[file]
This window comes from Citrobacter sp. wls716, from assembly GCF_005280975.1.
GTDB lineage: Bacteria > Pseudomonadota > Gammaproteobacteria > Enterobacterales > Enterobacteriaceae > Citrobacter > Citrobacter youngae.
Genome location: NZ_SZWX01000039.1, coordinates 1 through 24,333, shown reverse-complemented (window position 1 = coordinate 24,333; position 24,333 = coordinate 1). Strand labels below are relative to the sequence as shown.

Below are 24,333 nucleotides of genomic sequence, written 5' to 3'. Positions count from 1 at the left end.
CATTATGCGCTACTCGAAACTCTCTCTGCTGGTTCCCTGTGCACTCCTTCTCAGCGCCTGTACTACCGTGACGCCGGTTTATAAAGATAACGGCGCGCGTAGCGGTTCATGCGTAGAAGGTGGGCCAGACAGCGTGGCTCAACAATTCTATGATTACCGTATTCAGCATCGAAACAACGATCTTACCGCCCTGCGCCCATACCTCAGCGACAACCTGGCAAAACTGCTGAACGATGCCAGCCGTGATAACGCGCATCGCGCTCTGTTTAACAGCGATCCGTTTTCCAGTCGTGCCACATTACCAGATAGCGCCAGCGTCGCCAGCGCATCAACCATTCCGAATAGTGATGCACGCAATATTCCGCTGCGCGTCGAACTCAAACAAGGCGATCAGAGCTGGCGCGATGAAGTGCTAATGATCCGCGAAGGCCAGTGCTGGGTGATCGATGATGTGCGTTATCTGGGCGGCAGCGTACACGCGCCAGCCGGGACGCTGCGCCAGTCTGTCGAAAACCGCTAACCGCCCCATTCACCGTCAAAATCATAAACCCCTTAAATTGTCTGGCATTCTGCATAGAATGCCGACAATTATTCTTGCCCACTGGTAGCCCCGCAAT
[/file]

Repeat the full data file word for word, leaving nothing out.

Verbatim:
This window comes from Citrobacter sp. wls716, from assembly GCF_005280975.1.
GTDB lineage: Bacteria > Pseudomonadota > Gammaproteobacteria > Enterobacterales > Enterobacteriaceae > Citrobacter > Citrobacter youngae.
Genome location: NZ_SZWX01000039.1, coordinates 1 through 24,333, shown reverse-complemented (window position 1 = coordinate 24,333; position 24,333 = coordinate 1). Strand labels below are relative to the sequence as shown.

Below are 24,333 nucleotides of genomic sequence, written 5' to 3'. Positions count from 1 at the left end.
CATTATGCGCTACTCGAAACTCTCTCTGCTGGTTCCCTGTGCACTCCTTCTCAGCGCCTGTACTACCGTGACGCCGGTTTATAAAGATAACGGCGCGCGTAGCGGTTCATGCGTAGAAGGTGGGCCAGACAGCGTGGCTCAACAATTCTATGATTACCGTATTCAGCATCGAAACAACGATCTTACCGCCCTGCGCCCATACCTCAGCGACAACCTGGCAAAACTGCTGAACGATGCCAGCCGTGATAACGCGCATCGCGCTCTGTTTAACAGCGATCCGTTTTCCAGTCGTGCCACATTACCAGATAGCGCCAGCGTCGCCAGCGCATCAACCATTCCGAATAGTGATGCACGCAATATTCCGCTGCGCGTCGAACTCAAACAAGGCGATCAGAGCTGGCGCGATGAAGTGCTAATGATCCGCGAAGGCCAGTGCTGGGTGATCGATGATGTGCGTTATCTGGGCGGCAGCGTACACGCGCCAGCCGGGACGCTGCGCCAGTCTGTCGAAAACCGCTAACCGCCCCATTCACCGTCAAAATCATAAACCCCTTAAATTGTCTGGCATTCTGCATAGAATGCCGACAATTATTCTTGCCCACTGGTAGCCCCGCAAT